Dutch white gold fever

The Dutch are a peculiar nation. They get so excited so easily. For instance, something the Dutch get very excited about is Queensday (or, from this year onward, Kingsday), a national holiday loosely centred around the monarch. As the big day draws near, the Dutch will start painting everything orange. Buildings, bikes, pets, just about anything can fall victim to Dutch orange fever. And then, when the holiday finally arrives, everyone dresses up in orange clothes and paints their face orange and puts on paper orange crowns and eats orange snacks.

The Dutch do the same for the World and Euro cup, the Eurovision Song contest and occasionally for a New year’s tradition where everyone runs into the North Sea wearing orange beanie hats sponsored by the country’s biggest producer of smoked sausage.

You get my point. What I am trying to say is that the Dutch tend to get excited en masse about the same thing at the same time.

How is this relevant, you ask?

One of the biggest Dutch-exciters of the year is white asparagus. These things are only available for a couple of months a year (May – June) and the country goes mad for them. People will drive all the way to the south, the only region in the Netherlands where they grow (something to do with the soil there being excellent for white asparagus growing purposes), in order to get their hands on the freshest, most excellent asparagus, which they refer to as The White Gold (yes, with capitals). For weeks on end, almost all conversation will be centred around ‘have you had asparagus yet this season where’d you get them what’d you pay’.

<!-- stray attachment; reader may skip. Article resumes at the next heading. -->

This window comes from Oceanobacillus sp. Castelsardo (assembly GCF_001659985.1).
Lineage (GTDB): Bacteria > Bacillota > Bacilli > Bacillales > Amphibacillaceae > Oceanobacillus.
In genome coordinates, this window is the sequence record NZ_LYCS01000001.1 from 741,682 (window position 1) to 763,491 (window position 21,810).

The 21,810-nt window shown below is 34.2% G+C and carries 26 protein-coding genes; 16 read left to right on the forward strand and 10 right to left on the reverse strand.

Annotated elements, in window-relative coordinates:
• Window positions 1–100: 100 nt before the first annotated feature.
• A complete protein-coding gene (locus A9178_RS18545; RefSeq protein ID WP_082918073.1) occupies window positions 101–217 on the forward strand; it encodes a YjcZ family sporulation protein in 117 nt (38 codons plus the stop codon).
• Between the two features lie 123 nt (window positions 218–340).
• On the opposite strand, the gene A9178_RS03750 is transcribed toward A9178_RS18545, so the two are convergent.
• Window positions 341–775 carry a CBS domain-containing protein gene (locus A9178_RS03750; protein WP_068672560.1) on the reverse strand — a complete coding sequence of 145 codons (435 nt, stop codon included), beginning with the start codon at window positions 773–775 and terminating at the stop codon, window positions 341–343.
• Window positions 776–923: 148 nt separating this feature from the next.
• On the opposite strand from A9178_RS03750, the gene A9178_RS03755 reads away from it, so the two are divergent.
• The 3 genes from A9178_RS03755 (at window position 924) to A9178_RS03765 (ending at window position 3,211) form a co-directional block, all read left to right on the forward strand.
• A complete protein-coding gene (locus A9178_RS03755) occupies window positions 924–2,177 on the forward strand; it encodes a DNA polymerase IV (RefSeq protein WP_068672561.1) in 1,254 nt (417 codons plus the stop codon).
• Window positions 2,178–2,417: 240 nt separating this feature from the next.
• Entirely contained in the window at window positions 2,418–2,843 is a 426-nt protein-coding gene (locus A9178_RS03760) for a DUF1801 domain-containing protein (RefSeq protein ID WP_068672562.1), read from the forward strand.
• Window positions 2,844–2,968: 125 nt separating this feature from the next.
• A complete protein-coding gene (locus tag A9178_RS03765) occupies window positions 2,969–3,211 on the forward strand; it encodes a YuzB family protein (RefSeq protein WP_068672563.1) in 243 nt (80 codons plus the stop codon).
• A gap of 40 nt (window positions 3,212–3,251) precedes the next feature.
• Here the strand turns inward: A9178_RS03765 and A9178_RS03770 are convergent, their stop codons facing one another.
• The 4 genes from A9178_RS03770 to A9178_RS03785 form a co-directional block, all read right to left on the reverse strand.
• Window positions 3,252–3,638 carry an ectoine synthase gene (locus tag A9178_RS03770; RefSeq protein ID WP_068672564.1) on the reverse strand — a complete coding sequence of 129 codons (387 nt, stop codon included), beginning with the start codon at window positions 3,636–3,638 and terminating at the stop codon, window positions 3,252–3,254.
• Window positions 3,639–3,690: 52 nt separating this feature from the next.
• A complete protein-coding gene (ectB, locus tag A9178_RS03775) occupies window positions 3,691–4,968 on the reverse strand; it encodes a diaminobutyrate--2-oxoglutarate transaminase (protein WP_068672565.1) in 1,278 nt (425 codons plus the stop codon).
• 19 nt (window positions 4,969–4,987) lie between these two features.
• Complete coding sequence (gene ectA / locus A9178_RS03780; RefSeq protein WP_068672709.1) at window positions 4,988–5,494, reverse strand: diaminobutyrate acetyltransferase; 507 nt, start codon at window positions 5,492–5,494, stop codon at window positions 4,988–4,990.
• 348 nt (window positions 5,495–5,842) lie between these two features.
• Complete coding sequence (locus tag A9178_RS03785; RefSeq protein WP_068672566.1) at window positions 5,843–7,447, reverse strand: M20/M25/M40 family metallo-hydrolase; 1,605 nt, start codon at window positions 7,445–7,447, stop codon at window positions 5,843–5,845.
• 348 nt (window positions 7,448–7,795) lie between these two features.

The one thing you don’t talk about is how you prepared them – there’s only one way: boiled, with butter sauce, new potatoes, boiled eggs and ham. Or Hollandaise, I guess.

Preparing white asparagus is easy and if you’re Dutch, you’ll probably know all of this already: skip ahead for asparagus soup! If you’re British, this will probably be somewhat of a novelty to you. You might also wonder where you’re gonna get white asparagus. I’ll tell you: on the European mainland. Or, according to this article, right here in the UK.

Some peeled asparagus, ready to be boiled and eaten...

Some peeled asparagus, ready to be boiled and eaten…

...and then the soup made out of its leftovers!

…and then the soup made out of the asparagusy leftover goodness!

You really want to eat asparagus with a bunch of friends rather than by yourself or just with your spouse or flatmate. I’m not sure why, that just seems to be the way it works. Count half a kilo per person, because you’ll lose a lot of the weight peeling them – and what you have left, you can use for soup.

So, for however many people you’ve invited, you will need:

  • a load of asparagus (as said, half a kilo per person – this will get you a feast worthy of gods, but if you’re after a more modest meal, settle for 300 gr per person)
  • a load of new potatoes (I don’t know how much exactly, just see for yourself)